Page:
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Teen's Killer Won't Challenge Appointment of New Parole Judge


Concerned that an appeal may extend his client's time in prison, a lawyer for convicted murderer Robert Rosenkrantz said Saturday that he will not challenge a state appeals court ruling ordering a new judge to hear his client's parole case.

Gov. Gray Davis had sought the removal of the judge who last September ordered the state parole board to release Rosenkrantz. Davis blocked his parole and Rosenkrantz sued.

"It's going to be reassigned to a new judge, and the case is going to go forward immediately," said Rowan Klein, Rosenkrantz's attorney. "Otherwise, we would have to wait a year or two for an appeal to the Supreme Court. . . . This is all potentially keeping Mr. Rosenkrantz in custody."

Rosenkrantz, 33, is serving time for the 1985 slaying of a fellow Calabasas High School student who exposed Rosenkrantz as gay.

Rosenkrantz has become a political test case for Davis' tough stand on parole for killers. Since taking office, Davis has granted parole just once in more than 30 cases.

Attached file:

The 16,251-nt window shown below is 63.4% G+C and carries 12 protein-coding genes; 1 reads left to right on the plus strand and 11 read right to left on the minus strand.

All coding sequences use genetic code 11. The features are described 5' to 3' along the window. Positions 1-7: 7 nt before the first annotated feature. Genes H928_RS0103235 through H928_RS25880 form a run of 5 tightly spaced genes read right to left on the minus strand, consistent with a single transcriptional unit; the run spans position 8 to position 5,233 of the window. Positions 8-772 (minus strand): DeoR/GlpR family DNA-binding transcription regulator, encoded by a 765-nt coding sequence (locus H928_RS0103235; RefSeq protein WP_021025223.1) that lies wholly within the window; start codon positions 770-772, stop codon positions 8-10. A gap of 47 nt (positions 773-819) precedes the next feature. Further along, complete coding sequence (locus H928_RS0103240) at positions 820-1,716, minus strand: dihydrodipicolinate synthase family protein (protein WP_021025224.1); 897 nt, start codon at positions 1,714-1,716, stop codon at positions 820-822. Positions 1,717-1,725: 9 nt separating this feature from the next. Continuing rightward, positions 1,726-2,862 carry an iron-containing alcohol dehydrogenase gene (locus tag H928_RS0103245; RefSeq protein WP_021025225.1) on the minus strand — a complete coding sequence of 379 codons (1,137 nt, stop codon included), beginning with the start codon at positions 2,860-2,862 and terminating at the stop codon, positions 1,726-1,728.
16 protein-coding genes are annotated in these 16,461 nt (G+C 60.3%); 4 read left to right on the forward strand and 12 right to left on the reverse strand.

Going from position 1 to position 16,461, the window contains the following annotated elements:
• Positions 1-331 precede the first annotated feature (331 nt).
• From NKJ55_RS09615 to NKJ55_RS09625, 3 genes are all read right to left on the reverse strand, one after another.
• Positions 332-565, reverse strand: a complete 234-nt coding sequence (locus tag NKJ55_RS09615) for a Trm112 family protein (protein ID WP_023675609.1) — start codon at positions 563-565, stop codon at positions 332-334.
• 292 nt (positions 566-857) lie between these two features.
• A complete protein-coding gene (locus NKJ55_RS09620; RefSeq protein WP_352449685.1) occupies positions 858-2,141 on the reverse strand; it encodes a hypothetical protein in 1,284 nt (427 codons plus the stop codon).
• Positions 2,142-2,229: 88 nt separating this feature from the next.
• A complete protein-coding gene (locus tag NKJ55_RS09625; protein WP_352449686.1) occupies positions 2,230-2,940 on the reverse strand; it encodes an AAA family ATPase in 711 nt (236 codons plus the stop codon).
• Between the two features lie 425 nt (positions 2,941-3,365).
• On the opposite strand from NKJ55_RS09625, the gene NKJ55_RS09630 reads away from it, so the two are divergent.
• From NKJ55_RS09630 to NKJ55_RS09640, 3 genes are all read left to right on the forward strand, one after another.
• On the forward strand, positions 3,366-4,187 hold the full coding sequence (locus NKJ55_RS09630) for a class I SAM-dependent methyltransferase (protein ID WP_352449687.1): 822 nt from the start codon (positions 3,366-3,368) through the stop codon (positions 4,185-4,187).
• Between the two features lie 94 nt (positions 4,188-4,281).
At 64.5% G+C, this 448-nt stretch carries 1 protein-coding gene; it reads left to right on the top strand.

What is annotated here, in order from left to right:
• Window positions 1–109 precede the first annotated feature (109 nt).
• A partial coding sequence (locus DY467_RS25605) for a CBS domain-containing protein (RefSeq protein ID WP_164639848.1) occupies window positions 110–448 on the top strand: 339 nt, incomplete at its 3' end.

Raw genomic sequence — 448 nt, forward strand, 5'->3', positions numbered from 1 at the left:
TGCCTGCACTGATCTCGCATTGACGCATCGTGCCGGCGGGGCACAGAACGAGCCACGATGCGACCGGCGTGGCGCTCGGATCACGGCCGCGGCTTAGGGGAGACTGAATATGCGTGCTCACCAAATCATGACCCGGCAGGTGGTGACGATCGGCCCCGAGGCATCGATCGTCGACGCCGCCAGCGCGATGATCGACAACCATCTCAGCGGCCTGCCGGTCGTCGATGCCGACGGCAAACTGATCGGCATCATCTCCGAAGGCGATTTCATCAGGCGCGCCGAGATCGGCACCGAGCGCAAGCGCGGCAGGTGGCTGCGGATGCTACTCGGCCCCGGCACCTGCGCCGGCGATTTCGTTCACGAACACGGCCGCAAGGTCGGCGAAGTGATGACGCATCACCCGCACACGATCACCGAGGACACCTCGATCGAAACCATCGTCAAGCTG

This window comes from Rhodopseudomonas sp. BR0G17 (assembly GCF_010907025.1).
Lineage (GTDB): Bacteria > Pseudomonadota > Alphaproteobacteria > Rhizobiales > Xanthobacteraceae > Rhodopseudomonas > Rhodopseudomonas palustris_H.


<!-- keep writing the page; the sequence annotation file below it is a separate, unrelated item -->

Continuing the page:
After Los Angeles County Superior Court Judge Kathryne Ann Stoltz ordered Rosenkrantz's release, Davis argued that Stoltz was "prejudiced" and sought to have her removed from the case. A spokesman for the state attorney general's office, which represents Davis, said last November that Stoltz cannot be impartial because she "has issued strongly worded orders."

Davis won that legal battle last month, when, in a 2-1 decision, the 2nd District Court of Appeal in Los Angeles ordered Stoltz's removal.

Rosenkrantz used an Uzi to kill Steven Redman, 17, of Calabasas, after Redman told Rosenkrantz's parents their son was homosexual. He was convicted of second-degree murder in 1986, and is serving a sentence of 17 years to life.

Rosenkrantz has by all accounts been a model inmate. The Superior Court judge who presided over his trial and a detective who investigated the case have called for his release--as have gay rights activists who view Rosenkrantz's outing as a hate crime.

And Davis' critics have used the case to argue that the governor is too rigid on parole.

The governor, noting the "viciousness" of Rosenkrantz's crime, has held firm. Los Angeles County Sheriff Lee Baca and Larry Diamond, the deputy district attorney who prosecuted Rosenkrantz in 1986, have supported Davis' decision.

The legal tussle over Rosenkrantz's release began in 1996, when a three-member panel of the Board of Prison Terms found Rosenkrantz eligible for parole. The full board reversed the decision, then changed course again after Judge Stoltz ordered it to do so. Davis then stepped in to block Rosenkrantz's release.

Klein said he expects a new judge to be appointed to the case within the next few days.

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